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May repeats 'tens of thousands' vow

Published 07/04/2015

Net migration rose under the coalition Government from 244,000 in 2010 to 298,000 in 2014
Net migration rose under the coalition Government from 244,000 in 2010 to 298,000 in 2014

A Conservative government would aim to cut net migration to the tens of thousands if the party wins power at the May 7 general election, Home Secretary Theresa May has said.

But Mrs May stopped short of giving a "no ifs, no buts" pledge to reduce the annual figure below 100,000, as David Cameron did ahead of the 2010 poll.

Latest figures show that net migration - the number of people entering the country minus the number leaving - rose under the coalition Government from 244,000 in 2010 to 298,000 in 2014.

Asked whether the Tories would repeat Mr Cameron's pledge in their manifesto, Mrs May told BBC News: "We are very clear - the Prime Minister and I have both already said that that is the right ambition to have in terms of bringing net migration down to the tens of thousands.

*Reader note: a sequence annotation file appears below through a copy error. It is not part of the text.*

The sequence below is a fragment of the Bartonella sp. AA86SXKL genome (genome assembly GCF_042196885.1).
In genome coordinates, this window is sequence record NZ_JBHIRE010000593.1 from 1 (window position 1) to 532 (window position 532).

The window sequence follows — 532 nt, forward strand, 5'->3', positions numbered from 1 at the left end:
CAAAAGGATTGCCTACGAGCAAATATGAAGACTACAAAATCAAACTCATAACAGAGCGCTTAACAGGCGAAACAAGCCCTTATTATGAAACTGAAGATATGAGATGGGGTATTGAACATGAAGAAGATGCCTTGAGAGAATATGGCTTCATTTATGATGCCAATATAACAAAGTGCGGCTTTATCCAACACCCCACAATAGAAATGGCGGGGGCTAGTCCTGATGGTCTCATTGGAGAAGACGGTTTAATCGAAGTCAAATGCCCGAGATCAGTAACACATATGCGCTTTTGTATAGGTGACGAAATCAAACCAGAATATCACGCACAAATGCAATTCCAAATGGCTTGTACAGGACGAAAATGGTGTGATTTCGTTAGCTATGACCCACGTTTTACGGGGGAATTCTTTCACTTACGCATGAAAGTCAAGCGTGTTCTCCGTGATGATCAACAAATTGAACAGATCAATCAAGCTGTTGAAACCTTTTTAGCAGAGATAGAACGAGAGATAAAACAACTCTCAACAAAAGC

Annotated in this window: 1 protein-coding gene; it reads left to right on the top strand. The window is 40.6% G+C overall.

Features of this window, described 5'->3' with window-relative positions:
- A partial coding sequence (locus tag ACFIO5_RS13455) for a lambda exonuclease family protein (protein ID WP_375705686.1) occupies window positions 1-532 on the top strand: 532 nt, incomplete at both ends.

"The reason we want to do that is that we recognise that actually overall immigration is good for the country but you need some control in the immigration system. If it is uncontrolled, as we saw under the last Labour government, it puts pressure on public services and it can depress incomes at the lower end of the income scale.

"There's a very good reason why we want to control immigration. We have been bringing control into the immigration system, but there is more for us to do."

Asked if she would repeat the "no ifs, no buts" pledge, Mrs May said: "We are very clear, we are aiming for that tens of thousands."

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